1. Go to the “AiMesh” -> “Management” click on all Nodes separately and set Backhaul Connection Priority -> 5GHz-2 WiFi First
  2. Go to the “AiMesh” -> “Management” click on all Nodes separately and set Preferred WiFi Uplink AP -> ZenWifi AX MASTER
The Master is the Router that is attached to the AT&T Internet device. It's in a closet in the center of the house. The closet is directly across from staircase that leads to third floor and other than closet door I have under 35 feet right to the upstairs node. I've located the 3 node directly below the Master in the center of the basement.

For what it's worth the GUI shows I have GREAT! connections to both nodes.

I didn't build the house... and their is some type of wired cabling in the closet. I plan to investigate what type of CAT it is and where the Z ends come out tomorrow to provide an alternative to WiFi backhaul. I'm not sold on these XT8s and can send them back thanks to Amazon Prime. So if anything comes to mind on what I should check out... feels like I should move away from AiMesh and back to a more traditional AP/Node configuration anyways.


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Give XT8 another chance, but forget about 2.5Gbps ISP line. If XT8 works in acceptable for you way and better than your previous Orbi set - downgrade your ISP line to Gigabit and save your money. Your Internet user experience won't change. Your downloads and speed tests only will be up to Gigabit. It's more than enough for family use. If you really want 2.5Gbps capable and reliable "set and forget" LAN and up to about 1.7Gbps* on Wi-Fi with multiple clients support capacity - the cost of this project will be in thousands. You have to set realistic expectations.

* - only if 160MHz is usable in your area, with 160MHz wide channel support client and relatively close to an Access Point.
@Tech9 The good news as I explained above is that the Master and Nodes are in the middle of house and 160 MHz is functioning for the dedicated backhaul with no issues. I have config parameters in earlier thread. All seems well with the coverage areas (again I got lucky) to where the most activity in the house is fine.

The only issues is the choppy/lag complaints from kids while playing on gaming systems. I personally see a little chop when for instance a ball is hit in the MLB show. What's strange is it doesn't appear to be bandwidth related... the only thing I can think of is latency but can't seem to nail it down.

Per another excellent recommendation I can back off on the 2.5 Gbps and back down to 1 G. I really only did to get the free router upgrade that AT&T provides and their tech did an amazing job of removing the copper connections that were installed (i was an early adopter of ATT fiber in area in 2017) and now it's all fiber. But I can definitely downgrade after a month. I truly don't need or require 1G.

Any ideas on latency? Other than maybe the processing power in the XT8's might just be a pinch to small? or maybe it's not even latency.. just a DOY novice reading a lot of threads.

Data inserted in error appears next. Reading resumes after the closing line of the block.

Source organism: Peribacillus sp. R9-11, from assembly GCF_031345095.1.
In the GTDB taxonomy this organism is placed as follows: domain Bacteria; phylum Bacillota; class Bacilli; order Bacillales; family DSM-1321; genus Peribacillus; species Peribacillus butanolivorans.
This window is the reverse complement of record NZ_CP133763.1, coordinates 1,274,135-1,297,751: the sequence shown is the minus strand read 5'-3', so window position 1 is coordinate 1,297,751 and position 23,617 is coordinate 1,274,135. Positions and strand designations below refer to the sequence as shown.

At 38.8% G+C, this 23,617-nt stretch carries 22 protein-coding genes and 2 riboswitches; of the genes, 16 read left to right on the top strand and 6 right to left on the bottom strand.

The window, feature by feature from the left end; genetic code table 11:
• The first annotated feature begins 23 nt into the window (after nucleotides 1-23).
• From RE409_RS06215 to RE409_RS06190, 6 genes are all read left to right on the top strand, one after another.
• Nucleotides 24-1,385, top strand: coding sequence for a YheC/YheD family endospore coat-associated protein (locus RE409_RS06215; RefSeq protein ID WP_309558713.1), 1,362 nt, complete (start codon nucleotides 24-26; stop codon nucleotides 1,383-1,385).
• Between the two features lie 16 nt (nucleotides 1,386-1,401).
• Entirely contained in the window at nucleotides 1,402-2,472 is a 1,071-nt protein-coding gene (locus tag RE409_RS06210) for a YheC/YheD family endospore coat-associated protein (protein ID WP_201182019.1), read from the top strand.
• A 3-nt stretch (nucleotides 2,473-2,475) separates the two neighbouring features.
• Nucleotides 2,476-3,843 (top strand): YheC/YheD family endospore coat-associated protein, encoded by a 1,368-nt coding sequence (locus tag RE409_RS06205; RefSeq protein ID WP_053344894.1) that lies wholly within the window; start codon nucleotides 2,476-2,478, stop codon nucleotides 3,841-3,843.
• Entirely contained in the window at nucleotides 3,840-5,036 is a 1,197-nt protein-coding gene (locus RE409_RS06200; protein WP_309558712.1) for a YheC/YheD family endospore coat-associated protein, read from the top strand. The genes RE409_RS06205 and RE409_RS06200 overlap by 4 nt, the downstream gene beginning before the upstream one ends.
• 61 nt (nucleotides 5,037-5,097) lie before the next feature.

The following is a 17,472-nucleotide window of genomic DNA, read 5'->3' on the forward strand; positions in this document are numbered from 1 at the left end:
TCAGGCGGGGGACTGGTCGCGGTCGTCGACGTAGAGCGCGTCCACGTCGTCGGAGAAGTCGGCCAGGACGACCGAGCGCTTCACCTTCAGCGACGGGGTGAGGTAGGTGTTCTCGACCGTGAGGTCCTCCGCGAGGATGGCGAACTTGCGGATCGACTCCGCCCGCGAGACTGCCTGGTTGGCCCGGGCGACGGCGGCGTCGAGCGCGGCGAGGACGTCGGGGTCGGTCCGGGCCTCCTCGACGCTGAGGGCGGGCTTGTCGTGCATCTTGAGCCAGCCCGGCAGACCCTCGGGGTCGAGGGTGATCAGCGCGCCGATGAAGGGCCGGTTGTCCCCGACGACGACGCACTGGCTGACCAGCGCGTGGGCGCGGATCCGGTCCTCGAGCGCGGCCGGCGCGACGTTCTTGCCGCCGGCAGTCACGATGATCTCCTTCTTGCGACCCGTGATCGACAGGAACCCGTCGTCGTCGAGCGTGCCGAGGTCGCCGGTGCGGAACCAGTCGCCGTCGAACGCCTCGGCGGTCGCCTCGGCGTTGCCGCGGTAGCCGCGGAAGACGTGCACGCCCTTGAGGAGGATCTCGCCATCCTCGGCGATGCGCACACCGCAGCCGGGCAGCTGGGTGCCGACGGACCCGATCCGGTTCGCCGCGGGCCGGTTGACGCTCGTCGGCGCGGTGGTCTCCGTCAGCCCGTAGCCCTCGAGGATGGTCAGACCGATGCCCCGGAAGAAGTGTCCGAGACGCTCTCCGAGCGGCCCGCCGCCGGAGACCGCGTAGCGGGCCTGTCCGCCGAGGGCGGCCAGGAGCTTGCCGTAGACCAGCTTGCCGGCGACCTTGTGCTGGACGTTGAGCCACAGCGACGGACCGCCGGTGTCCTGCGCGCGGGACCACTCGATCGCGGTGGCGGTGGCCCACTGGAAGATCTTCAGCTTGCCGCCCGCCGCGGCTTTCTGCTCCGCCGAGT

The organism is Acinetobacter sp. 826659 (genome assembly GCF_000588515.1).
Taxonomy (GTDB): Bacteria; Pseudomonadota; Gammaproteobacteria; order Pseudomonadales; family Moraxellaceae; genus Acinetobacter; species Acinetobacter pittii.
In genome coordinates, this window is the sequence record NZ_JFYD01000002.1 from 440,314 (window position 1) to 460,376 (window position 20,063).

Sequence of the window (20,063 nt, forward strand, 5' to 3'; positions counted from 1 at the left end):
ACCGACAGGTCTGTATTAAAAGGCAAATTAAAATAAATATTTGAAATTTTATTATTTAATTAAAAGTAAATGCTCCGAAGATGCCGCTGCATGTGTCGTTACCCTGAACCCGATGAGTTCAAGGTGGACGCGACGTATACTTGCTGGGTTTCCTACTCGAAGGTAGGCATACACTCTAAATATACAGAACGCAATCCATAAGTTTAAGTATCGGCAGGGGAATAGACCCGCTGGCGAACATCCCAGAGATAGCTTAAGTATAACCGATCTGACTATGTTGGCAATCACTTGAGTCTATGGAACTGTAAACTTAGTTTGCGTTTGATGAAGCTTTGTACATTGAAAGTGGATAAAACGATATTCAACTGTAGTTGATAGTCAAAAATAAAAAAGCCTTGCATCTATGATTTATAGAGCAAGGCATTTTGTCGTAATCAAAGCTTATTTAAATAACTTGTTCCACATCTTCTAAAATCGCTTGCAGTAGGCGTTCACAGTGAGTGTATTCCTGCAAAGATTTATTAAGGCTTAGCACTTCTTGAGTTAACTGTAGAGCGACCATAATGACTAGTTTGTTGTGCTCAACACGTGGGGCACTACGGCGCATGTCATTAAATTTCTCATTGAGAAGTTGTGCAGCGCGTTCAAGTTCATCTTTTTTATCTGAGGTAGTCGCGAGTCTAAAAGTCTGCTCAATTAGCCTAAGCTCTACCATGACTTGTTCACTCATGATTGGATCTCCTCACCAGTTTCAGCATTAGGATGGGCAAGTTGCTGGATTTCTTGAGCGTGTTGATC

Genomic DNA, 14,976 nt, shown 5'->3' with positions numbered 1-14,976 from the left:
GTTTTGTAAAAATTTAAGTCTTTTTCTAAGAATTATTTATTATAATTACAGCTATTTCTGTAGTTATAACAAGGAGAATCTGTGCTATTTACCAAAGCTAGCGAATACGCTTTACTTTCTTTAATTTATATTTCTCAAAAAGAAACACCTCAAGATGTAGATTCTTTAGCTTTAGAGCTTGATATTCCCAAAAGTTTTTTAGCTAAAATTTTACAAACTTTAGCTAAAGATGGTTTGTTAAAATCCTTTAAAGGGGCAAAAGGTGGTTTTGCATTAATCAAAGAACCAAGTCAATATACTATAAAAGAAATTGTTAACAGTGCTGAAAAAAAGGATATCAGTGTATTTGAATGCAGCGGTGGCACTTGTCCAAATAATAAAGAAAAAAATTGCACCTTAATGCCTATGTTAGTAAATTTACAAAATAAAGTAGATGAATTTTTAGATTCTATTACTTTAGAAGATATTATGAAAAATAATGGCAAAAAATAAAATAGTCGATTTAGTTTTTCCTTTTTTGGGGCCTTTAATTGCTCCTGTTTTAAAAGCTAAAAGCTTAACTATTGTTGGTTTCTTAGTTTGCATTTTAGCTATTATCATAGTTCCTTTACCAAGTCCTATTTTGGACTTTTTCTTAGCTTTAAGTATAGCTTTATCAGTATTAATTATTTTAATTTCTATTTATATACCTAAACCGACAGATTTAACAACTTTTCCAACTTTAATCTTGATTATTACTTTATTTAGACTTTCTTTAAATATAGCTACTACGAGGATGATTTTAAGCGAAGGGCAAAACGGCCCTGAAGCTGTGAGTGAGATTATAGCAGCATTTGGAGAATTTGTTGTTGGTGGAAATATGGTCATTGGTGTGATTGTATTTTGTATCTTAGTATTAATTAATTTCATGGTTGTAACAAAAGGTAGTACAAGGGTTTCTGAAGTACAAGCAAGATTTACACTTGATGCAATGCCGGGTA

Any ideas on latency?
One of the issues with wireless backhaul is that it's only as good as your backhaul channel is interference-free. Have you checked whether any of your neighbors are using the same channel? (Again, wifi scanner app is invaluable.)
The only issues is the choppy/lag complaints from kids while playing on gaming systems.

I'm not a gamer and can't comment on games performance. What I know is games depend on how fast the server they connect to is. You have no control over remote server latency no matter what equipment you have. The whole Gaming thing around home routers is mostly marketing. Asus knows consumer users know little about how things work and name different settings with fancy names. Gear Accelerator is enabling QoS. Open NAT is port forwarding.

Have you checked whether any of your neighbors are using the same channel?

On a 3-band router there is no much of a choice.
@tgl I purchased the scan software and have started scanning. Here is the initial scan of what the environment looks like. @Tech9 My one son on his XBOX plays a lot of Rainbow 6 and they have built a latency chart into the game. My son claims it used to around 9-10 with Orbi RBR50 and now it's 20-80 and varies quite frequently. Again the throughput is consistently over 150Mbps... peaks at 350Mbps so don't believe that is the issue.

BTW I'm a Cleveland Browns season ticket holder... so please don't hold that against me.


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My son claims it used to around 9-10 with Orbi RBR50 and now it's 20-80 and varies quite frequently.

I had one Netgear RBR50 set before. It was a beast for range and the "mesh" was better than what I've seen from AiMesh. Not sure if Broadcom XT8 is exactly an upgrade coming from Qualcomm RBR50. I never test with any games though and I don't know what to expect.
@tgl Here is the main floor with Netspot coverage.... I wanted to check before doing upstairs on what I should be looking for? I've tried to upload the PDF for the survey but it's too large.


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Hmm, so, a few reactions:

* I'm from Pittsburgh, but we can agree to disagree on sports matters.